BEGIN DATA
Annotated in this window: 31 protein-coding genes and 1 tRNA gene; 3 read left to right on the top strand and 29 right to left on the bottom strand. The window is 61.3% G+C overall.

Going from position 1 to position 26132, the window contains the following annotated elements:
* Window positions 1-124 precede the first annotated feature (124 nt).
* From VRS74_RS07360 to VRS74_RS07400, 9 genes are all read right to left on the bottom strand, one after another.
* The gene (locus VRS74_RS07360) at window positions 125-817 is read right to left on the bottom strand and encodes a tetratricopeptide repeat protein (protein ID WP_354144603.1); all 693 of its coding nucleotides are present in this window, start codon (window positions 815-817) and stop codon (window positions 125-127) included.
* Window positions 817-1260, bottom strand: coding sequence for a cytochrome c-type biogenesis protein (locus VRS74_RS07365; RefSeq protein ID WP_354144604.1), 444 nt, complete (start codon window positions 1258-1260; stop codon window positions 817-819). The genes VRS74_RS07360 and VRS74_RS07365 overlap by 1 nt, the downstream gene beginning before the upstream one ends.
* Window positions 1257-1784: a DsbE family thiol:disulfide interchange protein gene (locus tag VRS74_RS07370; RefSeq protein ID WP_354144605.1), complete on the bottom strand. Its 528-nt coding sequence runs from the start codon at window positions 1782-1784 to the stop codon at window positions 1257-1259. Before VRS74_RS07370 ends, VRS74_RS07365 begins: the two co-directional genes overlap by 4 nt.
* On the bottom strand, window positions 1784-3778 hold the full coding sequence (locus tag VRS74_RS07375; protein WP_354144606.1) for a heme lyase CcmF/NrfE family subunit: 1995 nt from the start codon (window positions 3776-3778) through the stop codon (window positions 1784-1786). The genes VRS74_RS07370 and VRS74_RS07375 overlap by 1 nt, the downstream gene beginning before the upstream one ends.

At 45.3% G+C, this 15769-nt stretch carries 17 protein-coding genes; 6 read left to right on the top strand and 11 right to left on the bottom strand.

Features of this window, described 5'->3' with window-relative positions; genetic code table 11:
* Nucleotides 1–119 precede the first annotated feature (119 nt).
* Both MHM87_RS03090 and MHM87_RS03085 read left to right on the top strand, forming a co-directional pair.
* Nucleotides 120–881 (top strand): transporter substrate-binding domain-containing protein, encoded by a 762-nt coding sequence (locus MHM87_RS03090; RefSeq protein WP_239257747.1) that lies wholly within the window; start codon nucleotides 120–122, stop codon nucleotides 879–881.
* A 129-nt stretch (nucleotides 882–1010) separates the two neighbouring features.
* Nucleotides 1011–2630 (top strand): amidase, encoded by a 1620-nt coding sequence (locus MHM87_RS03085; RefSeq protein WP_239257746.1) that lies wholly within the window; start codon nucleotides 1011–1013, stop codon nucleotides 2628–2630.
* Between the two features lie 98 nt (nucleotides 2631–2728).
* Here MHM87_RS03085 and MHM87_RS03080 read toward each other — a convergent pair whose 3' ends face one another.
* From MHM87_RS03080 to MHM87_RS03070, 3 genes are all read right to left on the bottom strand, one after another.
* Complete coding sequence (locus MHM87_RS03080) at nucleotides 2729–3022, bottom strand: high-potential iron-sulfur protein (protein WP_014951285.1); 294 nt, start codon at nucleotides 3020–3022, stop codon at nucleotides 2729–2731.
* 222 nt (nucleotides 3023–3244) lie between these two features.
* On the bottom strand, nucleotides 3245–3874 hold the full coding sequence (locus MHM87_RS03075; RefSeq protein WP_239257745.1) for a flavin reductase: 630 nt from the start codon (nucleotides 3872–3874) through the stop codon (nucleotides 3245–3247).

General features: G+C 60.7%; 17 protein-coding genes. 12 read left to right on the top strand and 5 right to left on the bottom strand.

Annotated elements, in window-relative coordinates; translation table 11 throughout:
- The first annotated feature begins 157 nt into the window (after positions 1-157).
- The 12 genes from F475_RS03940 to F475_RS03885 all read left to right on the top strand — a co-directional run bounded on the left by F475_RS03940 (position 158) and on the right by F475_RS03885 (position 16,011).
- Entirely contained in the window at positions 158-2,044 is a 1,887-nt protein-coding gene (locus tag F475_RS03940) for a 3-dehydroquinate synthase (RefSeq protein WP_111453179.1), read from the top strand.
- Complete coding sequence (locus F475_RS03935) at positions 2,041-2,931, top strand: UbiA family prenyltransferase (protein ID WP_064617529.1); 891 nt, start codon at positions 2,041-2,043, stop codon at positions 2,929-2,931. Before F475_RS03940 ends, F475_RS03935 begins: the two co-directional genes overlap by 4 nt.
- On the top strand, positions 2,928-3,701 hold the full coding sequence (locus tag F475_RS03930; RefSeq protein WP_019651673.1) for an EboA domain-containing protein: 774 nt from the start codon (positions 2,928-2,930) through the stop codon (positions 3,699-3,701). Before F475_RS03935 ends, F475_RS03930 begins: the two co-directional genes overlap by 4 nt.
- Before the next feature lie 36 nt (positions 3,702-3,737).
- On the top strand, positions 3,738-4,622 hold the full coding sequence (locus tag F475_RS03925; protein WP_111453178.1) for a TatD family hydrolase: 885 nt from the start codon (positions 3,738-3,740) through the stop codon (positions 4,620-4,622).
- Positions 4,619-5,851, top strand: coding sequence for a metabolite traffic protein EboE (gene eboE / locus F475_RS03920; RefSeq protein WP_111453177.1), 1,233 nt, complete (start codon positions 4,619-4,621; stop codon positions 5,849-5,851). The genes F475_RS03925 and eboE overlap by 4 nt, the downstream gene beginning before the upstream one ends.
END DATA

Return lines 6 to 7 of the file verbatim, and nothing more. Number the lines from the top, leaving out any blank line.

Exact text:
* Window positions 817-1260, bottom strand: coding sequence for a cytochrome c-type biogenesis protein (locus VRS74_RS07365; RefSeq protein ID WP_354144604.1), 444 nt, complete (start codon window positions 1258-1260; stop codon window positions 817-819). The genes VRS74_RS07360 and VRS74_RS07365 overlap by 1 nt, the downstream gene beginning before the upstream one ends.
* Window positions 1257-1784: a DsbE family thiol:disulfide interchange protein gene (locus tag VRS74_RS07370; RefSeq protein ID WP_354144605.1), complete on the bottom strand. Its 528-nt coding sequence runs from the start codon at window positions 1782-1784 to the stop codon at window positions 1257-1259. Before VRS74_RS07370 ends, VRS74_RS07365 begins: the two co-directional genes overlap by 4 nt.